The 4 Best Ways to Slash Your Colon Cancer Risk — Best Life

Your lifestyle and daily habits can either increase or lower your risk of developing chronic diseases including heart disease, obesity, and certain types of cancer. One of these is colorectal cancer—the third most commonly diagnosed cancer in the US Colorectal cancer is expected to kill over 52,500 Americans in 2022, and according to the Centers for Disease Control and Prevention (CDC), lifestyle factors such as diet and exercise are significant contributors to your risk of contracting it. That’s why it’s critical to adopt a healthy lifestyle sooner rather than later. Read on for four simple things you can do to lower your chance of being diagnosed with this particular type of cancer.

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Regular physical activity helps slash your risk of all types of cancer. For example, a 2021 meta-analysis of several studies examining the link between various forms of physical activity and colon cancer risk results that increased levels of exercise substantially decreases your risk of colon and rectal cancer. Moreover, other studies have observed that colon cancer survivors who are more physically active have a lower risk of cancer recurrence and a higher survival rate than sedentary survivors.

Ben WilkinsonMD, a radiation oncologist for Coastal Radiation Oncology in collaboration with GenesisCare, tells best life“It’s recommended to do mid-to-high intensity exercise at least three times per week for at least 30 minutes each session. It’s even better if you can find the time to get some exercise every day, even if it’s just a long walk around the neighborhood. If you’re not currently active, start small with attainable goals of a few minutes of activity. Achieving small activity goals goes a long way toward building lifelong habits.”

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According to a 2019 meta-analysis published in the Macedonian Journal of Medical Sciences, dietary habits cause an estimated 30 to 50 percent of colorectal cancer cases worldwide—and when it comes to reducing your colon cancer risk, no nutrient is more critical than fiber. Daily fiber consumption improves digestion and gut health, significantly reducing your colon cancer risk.

The best way to get more fiber in your diet is by eating a plant-based diet and cutting out meat and dairy. A meta-review of several studies published in Current Nutrition Reports earlier this year found that people eating a plant-based diet had reduced overall cancer risks, including colorectal cancer. That’s because plant-based diets are abundant in fruits, vegetables, legumes, whole grains, nuts, and seeds—all of which are excellent sources of fiber. The American Institute for Cancer Research (AICR) recommends getting at least 30 grams of fiber a day to ward off disease.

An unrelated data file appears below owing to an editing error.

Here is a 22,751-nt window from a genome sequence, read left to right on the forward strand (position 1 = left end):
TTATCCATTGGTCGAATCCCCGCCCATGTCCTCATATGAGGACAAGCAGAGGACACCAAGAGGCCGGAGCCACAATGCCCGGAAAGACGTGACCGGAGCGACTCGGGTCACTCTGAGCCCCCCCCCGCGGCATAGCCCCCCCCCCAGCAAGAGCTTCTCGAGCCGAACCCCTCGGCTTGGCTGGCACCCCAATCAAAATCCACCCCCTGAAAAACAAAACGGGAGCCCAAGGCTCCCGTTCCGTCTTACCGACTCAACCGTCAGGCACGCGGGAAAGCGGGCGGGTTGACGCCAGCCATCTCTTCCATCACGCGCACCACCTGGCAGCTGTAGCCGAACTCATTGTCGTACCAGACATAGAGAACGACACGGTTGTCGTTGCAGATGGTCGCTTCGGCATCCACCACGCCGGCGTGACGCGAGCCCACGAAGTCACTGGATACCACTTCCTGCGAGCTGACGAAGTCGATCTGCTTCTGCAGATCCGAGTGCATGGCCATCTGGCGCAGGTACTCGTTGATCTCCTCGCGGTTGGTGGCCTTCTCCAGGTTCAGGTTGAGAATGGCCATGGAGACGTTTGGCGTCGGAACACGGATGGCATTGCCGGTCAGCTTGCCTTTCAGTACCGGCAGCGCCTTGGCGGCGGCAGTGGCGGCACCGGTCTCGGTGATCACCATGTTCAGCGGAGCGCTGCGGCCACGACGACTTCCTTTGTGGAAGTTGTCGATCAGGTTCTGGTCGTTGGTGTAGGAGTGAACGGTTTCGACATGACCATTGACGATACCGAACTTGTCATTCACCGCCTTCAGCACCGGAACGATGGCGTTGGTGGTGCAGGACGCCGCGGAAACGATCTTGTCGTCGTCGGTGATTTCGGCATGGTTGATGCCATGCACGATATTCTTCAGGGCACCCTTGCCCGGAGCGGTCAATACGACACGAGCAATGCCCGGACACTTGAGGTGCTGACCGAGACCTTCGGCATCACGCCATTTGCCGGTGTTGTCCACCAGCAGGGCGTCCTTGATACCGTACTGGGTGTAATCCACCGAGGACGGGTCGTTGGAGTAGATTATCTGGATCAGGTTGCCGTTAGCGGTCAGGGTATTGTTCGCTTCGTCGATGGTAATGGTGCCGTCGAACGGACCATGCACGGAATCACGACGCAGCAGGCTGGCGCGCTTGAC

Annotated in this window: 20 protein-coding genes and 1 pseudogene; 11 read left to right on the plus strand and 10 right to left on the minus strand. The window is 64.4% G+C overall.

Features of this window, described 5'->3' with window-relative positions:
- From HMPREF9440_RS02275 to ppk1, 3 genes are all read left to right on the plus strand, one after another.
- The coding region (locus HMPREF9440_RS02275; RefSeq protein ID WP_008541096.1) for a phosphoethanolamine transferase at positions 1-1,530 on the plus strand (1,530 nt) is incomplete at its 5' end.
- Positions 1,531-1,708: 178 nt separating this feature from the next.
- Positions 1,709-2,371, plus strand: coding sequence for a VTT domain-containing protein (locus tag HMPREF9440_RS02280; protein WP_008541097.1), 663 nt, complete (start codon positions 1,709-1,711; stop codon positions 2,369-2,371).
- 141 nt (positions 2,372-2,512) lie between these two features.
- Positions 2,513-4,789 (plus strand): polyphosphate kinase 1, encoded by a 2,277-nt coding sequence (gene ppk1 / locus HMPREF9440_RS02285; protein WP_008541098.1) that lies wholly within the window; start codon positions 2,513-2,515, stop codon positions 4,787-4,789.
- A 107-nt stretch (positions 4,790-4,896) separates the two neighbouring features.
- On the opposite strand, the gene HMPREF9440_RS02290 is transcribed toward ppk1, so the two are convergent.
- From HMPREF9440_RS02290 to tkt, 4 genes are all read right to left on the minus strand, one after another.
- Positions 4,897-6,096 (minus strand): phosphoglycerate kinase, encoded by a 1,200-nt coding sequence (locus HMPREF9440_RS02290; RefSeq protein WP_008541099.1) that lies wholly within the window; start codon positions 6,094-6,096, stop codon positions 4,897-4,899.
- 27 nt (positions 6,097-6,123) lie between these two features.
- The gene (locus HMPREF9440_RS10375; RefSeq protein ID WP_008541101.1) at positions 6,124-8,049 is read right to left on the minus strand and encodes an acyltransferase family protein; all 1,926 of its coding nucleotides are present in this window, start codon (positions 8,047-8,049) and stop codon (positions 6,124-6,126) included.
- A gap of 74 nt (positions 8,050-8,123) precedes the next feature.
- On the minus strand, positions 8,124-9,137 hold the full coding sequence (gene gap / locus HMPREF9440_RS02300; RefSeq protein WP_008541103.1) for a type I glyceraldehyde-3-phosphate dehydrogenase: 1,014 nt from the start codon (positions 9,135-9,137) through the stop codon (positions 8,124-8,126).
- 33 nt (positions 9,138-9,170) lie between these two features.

“Eating a diet high in fiber and low in saturated fats and added sugars reduces the risk of colon and rectal cancer,” Wilkinson says. “The most impactful changes we can make to our food choices include adding fruits, the right kinds of vegetables, and whole grains to our meals. Some of the best vegetables for us are cruciferous veggies such as broccoli, kale, and Brussels sprouts that contain special phytochemicals which can slow the growth of cancer cells.”

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Alcohol and tobacco are widely acknowledged to be problematic for your health, but a lesser-known fact is that they can also send your colon cancer risk soaring. A study of over 4,900 participants published in the British Journal of Cancer (BJC) found that smoking was associated with a 59 percent spike in colorectal cancer risk, while regular alcohol consumption was linked to a 30 percent increase.

“Smoking doesn’t just cause lung cancer, and drinking alcohol doesn’t just hurt your liver; these two habits have been linked to colon cancer and can affect many different parts of our bodies and keep us from living our longest and healthiest lives, ” said Wilkinson.

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One of the best things you can do to lower your colon cancer risk is to maintain healthy body weight. According to the World Cancer Research Fund International (WCRF), a substantial amount of research has linked higher body fat levels with an increased risk of colon and rectal cancers. Obesity is now considered a “global health burden” and is estimated to cause roughly 20 percent of cancer-related deaths.

“Being overweight or obese has many health detriments, and unfortunately, one of them is the increased risk of developing colon cancer,” says Wilkinson. “If you’re overweight or obese, start making small positive changes one day at a time and plan to make incremental improvements week after week. Having a buddy you check in with regularly can help you stay accountable, whether that’s your spouse, a close friend, or a personal trainer.”